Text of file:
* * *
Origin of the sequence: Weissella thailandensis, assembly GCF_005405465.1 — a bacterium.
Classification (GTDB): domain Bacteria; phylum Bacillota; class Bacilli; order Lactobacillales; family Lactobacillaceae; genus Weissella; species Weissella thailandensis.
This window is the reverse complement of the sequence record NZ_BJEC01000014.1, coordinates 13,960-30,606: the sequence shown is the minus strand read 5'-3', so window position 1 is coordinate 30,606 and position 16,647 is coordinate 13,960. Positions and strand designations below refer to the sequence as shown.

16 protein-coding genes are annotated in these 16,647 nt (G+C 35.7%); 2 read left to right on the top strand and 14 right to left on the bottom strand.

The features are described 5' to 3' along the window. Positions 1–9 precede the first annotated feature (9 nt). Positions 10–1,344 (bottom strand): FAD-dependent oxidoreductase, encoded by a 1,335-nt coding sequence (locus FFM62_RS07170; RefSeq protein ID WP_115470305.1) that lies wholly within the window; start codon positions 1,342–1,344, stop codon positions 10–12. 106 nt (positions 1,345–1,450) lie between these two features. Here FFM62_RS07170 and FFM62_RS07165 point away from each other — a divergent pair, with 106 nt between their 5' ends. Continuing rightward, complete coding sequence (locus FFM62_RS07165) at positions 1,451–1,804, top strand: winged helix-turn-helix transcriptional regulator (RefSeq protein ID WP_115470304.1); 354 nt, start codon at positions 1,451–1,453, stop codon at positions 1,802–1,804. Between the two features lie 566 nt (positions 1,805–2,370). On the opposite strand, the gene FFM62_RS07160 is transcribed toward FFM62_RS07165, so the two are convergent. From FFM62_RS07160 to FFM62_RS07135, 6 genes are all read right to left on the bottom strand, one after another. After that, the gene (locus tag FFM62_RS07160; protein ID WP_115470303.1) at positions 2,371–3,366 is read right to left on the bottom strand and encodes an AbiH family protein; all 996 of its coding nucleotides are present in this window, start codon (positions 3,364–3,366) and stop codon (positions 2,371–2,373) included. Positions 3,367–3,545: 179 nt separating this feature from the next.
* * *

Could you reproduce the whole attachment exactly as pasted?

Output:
Origin of the sequence: Weissella thailandensis, assembly GCF_005405465.1 — a bacterium.
Classification (GTDB): domain Bacteria; phylum Bacillota; class Bacilli; order Lactobacillales; family Lactobacillaceae; genus Weissella; species Weissella thailandensis.
This window is the reverse complement of the sequence record NZ_BJEC01000014.1, coordinates 13,960-30,606: the sequence shown is the minus strand read 5'-3', so window position 1 is coordinate 30,606 and position 16,647 is coordinate 13,960. Positions and strand designations below refer to the sequence as shown.

16 protein-coding genes are annotated in these 16,647 nt (G+C 35.7%); 2 read left to right on the top strand and 14 right to left on the bottom strand.

The features are described 5' to 3' along the window. Positions 1–9 precede the first annotated feature (9 nt). Positions 10–1,344 (bottom strand): FAD-dependent oxidoreductase, encoded by a 1,335-nt coding sequence (locus FFM62_RS07170; RefSeq protein ID WP_115470305.1) that lies wholly within the window; start codon positions 1,342–1,344, stop codon positions 10–12. 106 nt (positions 1,345–1,450) lie between these two features. Here FFM62_RS07170 and FFM62_RS07165 point away from each other — a divergent pair, with 106 nt between their 5' ends. Continuing rightward, complete coding sequence (locus FFM62_RS07165) at positions 1,451–1,804, top strand: winged helix-turn-helix transcriptional regulator (RefSeq protein ID WP_115470304.1); 354 nt, start codon at positions 1,451–1,453, stop codon at positions 1,802–1,804. Between the two features lie 566 nt (positions 1,805–2,370). On the opposite strand, the gene FFM62_RS07160 is transcribed toward FFM62_RS07165, so the two are convergent. From FFM62_RS07160 to FFM62_RS07135, 6 genes are all read right to left on the bottom strand, one after another. After that, the gene (locus tag FFM62_RS07160; protein ID WP_115470303.1) at positions 2,371–3,366 is read right to left on the bottom strand and encodes an AbiH family protein; all 996 of its coding nucleotides are present in this window, start codon (positions 3,364–3,366) and stop codon (positions 2,371–2,373) included. Positions 3,367–3,545: 179 nt separating this feature from the next.